LOS ANGELES -- The moment when Mike Brown realized he had to coach the Lakers came shortly after they were swept by Dallas in Game 4 of the Western Conference semifinals, a spectacular 36-point flameout that saw Phil Jackson pop Pau Gasol in the chest, Andrew Bynum put J.J. Barea on the floor, and then tear off his jersey to protest his ejection. Brown, who detailed in a notepad how the Lakers were eviscerated by the Mavericks' pick-and-roll, wanted to see what Kobe Bryant would say in his exit interview. Bryant was asked what he would take away from the season, and as he rested his chin in his palm, said: "It was a wasted year of my life." Brown felt an onrush of goose bumps. "You know right there what that dude is made of," he said.
On his first day in Lob City, Chris Paul gazed at a basket in the Clippers practice facility, and pondered how high one should throw passes to a man who can jump over cars. "I've got to find the right height," Paul said. "He plays on a goal under 10 feet." Of course, Blake Griffin plays on 10-foot baskets like everybody else, even if he makes them look like mini-hoops. Griffin was the one who coined his adopted hometown "Lob City," moments after the Clippers traded for Paul on Wednesday, and by Thursday entrepreneurs had turned the moniker into a message tee.
Four-time NBA All-Star Chris Paul has been traded from the New Orleans Hornets to join the Los Angeles Clippers in a deal that sends Eric Gordon, Al-Farouq Aminu and Chris Kaman in the opposite direction.
Free agent guard Jamal Crawford is deciding between the Kings and Trail Blazers after scratching the Knicks off his list on Wednesday, according to a source.
The Chris Paul trade show continued anew on Monday night, when a source confirmed an ESPN.com report that the Hornets and Clippers re-engaged in discussions to send the four-time All-Star point guard to Los Angeles. It was the latest revelation in a wild day for the Clippers, who matched a four-year, $43 million offer sheet from Golden State for center DeAndre Jordan and picked up veteran point guard Chauncey Billups via the league's new amnesty waiver wire.
Chris Paul looked destined to be traded to Los Angeles for the third time in four days on Sunday night, when two SI.com sources confirmed that the Clippers were closing in on a deal to acquire the New Orleans point guard and four-time All-Star.
The three-way trade that would have sent New Orleans point guard Chris Paul to the Lakers died for the second time on Saturday night, sources confirmed to SI.com.
The Lakers, Hornets and Rockets continue to revise their three-way trade proposal that would send Chris Paul to L.A., sources have told SI.com.
More than they need Chris Paul, the New Orleans Hornets need new owners.
A proposed three-team trade that would have sent Chris Paul to the Lakers has fallen apart, according to executives involved in the talks.
The Knicks are nearing a deal for free-agent center Tyson Chandler, according to league sources.
No decision has been made by New Orleans about where to send point guard Chris Paul, but a source with a good read on the talks puts the list of leaders for his services as such: the Lakers, Clippers and Warriors. There are other teams making a push, among them Dallas and Houston, but there are no indications that they're being seriously considered by Hornets general manager Dell Demps.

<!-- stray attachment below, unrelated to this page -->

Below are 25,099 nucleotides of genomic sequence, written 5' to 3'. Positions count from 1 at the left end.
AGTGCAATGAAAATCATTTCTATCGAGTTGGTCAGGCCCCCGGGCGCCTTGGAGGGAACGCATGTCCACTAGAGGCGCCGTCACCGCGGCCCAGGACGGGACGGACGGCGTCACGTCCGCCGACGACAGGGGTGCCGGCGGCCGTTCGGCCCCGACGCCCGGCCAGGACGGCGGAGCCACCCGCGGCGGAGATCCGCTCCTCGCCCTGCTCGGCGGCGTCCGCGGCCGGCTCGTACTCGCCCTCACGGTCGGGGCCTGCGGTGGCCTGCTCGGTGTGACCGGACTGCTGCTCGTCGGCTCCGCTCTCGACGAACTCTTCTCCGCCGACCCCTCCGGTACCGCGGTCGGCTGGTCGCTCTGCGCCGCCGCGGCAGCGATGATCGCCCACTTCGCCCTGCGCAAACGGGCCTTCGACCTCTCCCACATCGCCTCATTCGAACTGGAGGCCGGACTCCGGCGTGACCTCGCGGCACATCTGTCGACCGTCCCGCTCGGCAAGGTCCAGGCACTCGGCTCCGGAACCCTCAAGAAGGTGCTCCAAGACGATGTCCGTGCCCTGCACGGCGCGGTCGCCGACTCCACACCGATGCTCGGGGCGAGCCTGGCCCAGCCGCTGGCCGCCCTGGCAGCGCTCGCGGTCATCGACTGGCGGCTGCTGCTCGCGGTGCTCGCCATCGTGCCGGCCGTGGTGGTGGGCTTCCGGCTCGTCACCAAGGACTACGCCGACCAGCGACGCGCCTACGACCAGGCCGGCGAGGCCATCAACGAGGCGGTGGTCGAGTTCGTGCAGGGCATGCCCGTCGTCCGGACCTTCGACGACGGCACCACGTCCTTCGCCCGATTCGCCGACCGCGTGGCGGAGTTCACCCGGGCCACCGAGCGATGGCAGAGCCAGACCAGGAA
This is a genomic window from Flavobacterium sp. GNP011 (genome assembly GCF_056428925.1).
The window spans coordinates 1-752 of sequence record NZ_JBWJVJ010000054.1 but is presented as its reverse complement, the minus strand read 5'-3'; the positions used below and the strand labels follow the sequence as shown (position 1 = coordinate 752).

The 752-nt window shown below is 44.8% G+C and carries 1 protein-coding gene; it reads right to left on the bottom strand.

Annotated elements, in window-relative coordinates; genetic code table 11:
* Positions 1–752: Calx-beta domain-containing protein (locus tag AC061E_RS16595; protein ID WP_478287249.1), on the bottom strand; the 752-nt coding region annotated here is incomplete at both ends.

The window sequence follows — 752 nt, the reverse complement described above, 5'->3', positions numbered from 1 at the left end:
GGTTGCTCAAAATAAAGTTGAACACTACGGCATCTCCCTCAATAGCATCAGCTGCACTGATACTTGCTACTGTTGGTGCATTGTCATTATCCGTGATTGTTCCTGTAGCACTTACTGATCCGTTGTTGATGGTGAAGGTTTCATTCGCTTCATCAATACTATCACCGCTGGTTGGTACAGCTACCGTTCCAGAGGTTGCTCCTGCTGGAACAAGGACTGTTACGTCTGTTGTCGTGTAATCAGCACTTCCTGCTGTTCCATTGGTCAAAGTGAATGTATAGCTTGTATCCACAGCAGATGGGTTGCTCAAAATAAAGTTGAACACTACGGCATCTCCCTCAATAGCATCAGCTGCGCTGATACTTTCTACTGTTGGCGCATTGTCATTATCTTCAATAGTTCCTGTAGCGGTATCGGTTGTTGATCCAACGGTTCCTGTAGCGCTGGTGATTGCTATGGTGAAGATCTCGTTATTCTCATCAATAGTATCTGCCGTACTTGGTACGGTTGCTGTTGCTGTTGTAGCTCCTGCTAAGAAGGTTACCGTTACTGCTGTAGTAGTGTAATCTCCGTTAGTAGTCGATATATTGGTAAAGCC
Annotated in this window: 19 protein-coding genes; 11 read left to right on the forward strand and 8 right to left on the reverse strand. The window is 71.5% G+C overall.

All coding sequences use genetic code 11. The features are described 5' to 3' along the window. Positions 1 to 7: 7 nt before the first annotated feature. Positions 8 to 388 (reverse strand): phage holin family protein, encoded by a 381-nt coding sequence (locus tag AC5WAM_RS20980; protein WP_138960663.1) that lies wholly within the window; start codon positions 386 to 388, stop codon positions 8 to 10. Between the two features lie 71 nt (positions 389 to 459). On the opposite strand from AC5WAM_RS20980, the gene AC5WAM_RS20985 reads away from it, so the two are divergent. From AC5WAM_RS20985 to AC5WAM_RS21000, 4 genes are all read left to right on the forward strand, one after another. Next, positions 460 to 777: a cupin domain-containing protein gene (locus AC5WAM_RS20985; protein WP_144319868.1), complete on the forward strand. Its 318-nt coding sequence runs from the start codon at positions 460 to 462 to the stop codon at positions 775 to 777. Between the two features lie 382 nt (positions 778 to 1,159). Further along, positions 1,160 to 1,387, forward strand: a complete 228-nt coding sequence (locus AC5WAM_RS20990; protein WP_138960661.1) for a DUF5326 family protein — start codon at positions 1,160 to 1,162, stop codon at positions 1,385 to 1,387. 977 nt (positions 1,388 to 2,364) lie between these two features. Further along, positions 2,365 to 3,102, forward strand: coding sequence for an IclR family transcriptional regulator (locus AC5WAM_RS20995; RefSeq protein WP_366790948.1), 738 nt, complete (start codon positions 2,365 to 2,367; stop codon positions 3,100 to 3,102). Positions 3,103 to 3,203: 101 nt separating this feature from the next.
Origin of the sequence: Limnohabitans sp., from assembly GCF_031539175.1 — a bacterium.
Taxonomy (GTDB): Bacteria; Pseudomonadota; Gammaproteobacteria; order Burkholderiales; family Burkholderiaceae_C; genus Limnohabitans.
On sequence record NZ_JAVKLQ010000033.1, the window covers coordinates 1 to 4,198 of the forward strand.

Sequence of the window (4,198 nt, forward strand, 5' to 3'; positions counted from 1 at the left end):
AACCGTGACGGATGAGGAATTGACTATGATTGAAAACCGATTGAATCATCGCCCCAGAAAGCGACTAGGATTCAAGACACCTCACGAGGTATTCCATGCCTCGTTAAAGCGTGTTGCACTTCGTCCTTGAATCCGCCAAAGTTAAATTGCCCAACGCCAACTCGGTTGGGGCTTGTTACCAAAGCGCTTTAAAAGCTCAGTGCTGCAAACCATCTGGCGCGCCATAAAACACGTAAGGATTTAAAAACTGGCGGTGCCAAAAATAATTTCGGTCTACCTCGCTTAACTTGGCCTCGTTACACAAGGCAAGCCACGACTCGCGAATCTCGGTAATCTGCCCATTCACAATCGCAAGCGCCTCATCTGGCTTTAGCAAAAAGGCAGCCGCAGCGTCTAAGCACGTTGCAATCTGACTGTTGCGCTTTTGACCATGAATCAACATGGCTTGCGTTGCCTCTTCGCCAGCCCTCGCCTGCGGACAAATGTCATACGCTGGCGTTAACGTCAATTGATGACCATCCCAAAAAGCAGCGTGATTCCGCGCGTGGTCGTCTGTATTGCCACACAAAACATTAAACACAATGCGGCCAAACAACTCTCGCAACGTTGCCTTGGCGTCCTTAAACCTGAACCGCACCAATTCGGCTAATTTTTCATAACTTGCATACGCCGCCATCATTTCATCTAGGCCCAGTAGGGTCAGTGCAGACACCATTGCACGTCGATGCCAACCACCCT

Los Angeles Lakers owner Jerry Buss is in a Los Angeles hospital, where he is being treated for blood clots in his leg, a team spokesman said Wednesday night.
Samuel Dalembert is known as the charitable sort.
After years of worrying there may be no season at all, team executives were suddenly opening up their gyms to welcome back their signed players and negotiating with free agents while trying to make sense of a new collective bargaining agreement as it was being finalized. Here are some of the ins and outs to consider as teams, agents and players look forward to the dual Dec. 9 opening of training camp and free agency.
INDIANAPOLIS -- Brian Shaw works and waits thousands of miles from Los Angeles, where he helped the Lakers win five championships, where Phil Jackson taught him to win at the highest level.
DeMarcus Cousins has no reason to hide. That's the worst part about his whole covert operation.
Days after the league announced the elimination of the first two weeks of the regular season, the player-driven talk of possible Plan Bs is growing louder and seemingly more sincere. And while we won't know for some time how seriously to take any of these possible endeavors, they're worth tracking if only because Plan A (otherwise known as the No Basketball Association) isn't looking so good these days.
When Paul Westphal was campaigning for the Kings head coaching position in the summer of 2009, his former point guard-turned Sacramento mayor, Kevin Johnson, was among his most vocal supporters. "I'm rooting for him," Johnson told me back then.
It was March 7, two weeks after the Knicks had acquired Carmelo Anthony and 20 minutes since they'd faced the Utah Jazz. Having recently lost their two best players, Carlos Boozer and Deron Williams, to free agency and trades, the beleaguered Jazz were no match for New York, who rode a 65-point performance from their new dynamic duo of Amar'e Stoudemire and Anthony to a 22-point win. After the easy rout of the Jazz, the Summer of LeBron and a bevy of big trades, Stoudemire was asked what everyone had long been wondering about the NBA: Is it turning into an unbalanced league of big-market haves and small-market have-nots?
Former Los Angeles Lakers guard Javaris Crittenton was arrested in connection with an Atlanta murder. KABC has more.